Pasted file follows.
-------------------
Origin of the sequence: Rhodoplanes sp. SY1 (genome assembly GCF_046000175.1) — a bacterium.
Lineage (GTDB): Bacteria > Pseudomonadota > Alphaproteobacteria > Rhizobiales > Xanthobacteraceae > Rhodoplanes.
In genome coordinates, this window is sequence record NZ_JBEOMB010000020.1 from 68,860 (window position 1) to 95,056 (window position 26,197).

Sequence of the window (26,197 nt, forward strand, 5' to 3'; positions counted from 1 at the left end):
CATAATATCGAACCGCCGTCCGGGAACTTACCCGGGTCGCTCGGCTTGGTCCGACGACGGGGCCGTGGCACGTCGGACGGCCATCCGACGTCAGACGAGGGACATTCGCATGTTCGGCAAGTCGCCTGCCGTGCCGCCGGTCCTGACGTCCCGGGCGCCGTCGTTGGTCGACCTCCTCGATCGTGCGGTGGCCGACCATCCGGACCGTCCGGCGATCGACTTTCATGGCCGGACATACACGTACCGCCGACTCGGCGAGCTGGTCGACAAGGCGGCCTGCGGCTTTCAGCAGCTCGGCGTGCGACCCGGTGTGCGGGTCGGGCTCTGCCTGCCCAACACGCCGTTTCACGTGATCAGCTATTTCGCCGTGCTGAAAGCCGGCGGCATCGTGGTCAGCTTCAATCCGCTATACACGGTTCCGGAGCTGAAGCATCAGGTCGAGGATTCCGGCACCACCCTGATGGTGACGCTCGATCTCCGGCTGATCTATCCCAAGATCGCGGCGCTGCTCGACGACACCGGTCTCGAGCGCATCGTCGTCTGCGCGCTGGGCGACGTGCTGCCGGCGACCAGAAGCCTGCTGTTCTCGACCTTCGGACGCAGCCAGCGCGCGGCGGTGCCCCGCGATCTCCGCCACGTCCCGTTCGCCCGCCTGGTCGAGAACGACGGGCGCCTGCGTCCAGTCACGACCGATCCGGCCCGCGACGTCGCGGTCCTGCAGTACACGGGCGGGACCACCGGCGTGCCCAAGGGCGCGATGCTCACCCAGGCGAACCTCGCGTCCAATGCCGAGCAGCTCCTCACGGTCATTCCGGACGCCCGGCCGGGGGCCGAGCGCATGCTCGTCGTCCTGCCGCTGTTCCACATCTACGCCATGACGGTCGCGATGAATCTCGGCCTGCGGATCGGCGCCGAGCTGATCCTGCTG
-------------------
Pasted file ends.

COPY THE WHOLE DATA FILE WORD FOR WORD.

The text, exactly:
Origin of the sequence: Rhodoplanes sp. SY1 (genome assembly GCF_046000175.1) — a bacterium.
Lineage (GTDB): Bacteria > Pseudomonadota > Alphaproteobacteria > Rhizobiales > Xanthobacteraceae > Rhodoplanes.
In genome coordinates, this window is sequence record NZ_JBEOMB010000020.1 from 68,860 (window position 1) to 95,056 (window position 26,197).

Sequence of the window (26,197 nt, forward strand, 5' to 3'; positions counted from 1 at the left end):
CATAATATCGAACCGCCGTCCGGGAACTTACCCGGGTCGCTCGGCTTGGTCCGACGACGGGGCCGTGGCACGTCGGACGGCCATCCGACGTCAGACGAGGGACATTCGCATGTTCGGCAAGTCGCCTGCCGTGCCGCCGGTCCTGACGTCCCGGGCGCCGTCGTTGGTCGACCTCCTCGATCGTGCGGTGGCCGACCATCCGGACCGTCCGGCGATCGACTTTCATGGCCGGACATACACGTACCGCCGACTCGGCGAGCTGGTCGACAAGGCGGCCTGCGGCTTTCAGCAGCTCGGCGTGCGACCCGGTGTGCGGGTCGGGCTCTGCCTGCCCAACACGCCGTTTCACGTGATCAGCTATTTCGCCGTGCTGAAAGCCGGCGGCATCGTGGTCAGCTTCAATCCGCTATACACGGTTCCGGAGCTGAAGCATCAGGTCGAGGATTCCGGCACCACCCTGATGGTGACGCTCGATCTCCGGCTGATCTATCCCAAGATCGCGGCGCTGCTCGACGACACCGGTCTCGAGCGCATCGTCGTCTGCGCGCTGGGCGACGTGCTGCCGGCGACCAGAAGCCTGCTGTTCTCGACCTTCGGACGCAGCCAGCGCGCGGCGGTGCCCCGCGATCTCCGCCACGTCCCGTTCGCCCGCCTGGTCGAGAACGACGGGCGCCTGCGTCCAGTCACGACCGATCCGGCCCGCGACGTCGCGGTCCTGCAGTACACGGGCGGGACCACCGGCGTGCCCAAGGGCGCGATGCTCACCCAGGCGAACCTCGCGTCCAATGCCGAGCAGCTCCTCACGGTCATTCCGGACGCCCGGCCGGGGGCCGAGCGCATGCTCGTCGTCCTGCCGCTGTTCCACATCTACGCCATGACGGTCGCGATGAATCTCGGCCTGCGGATCGGCGCCGAGCTGATCCTGCTG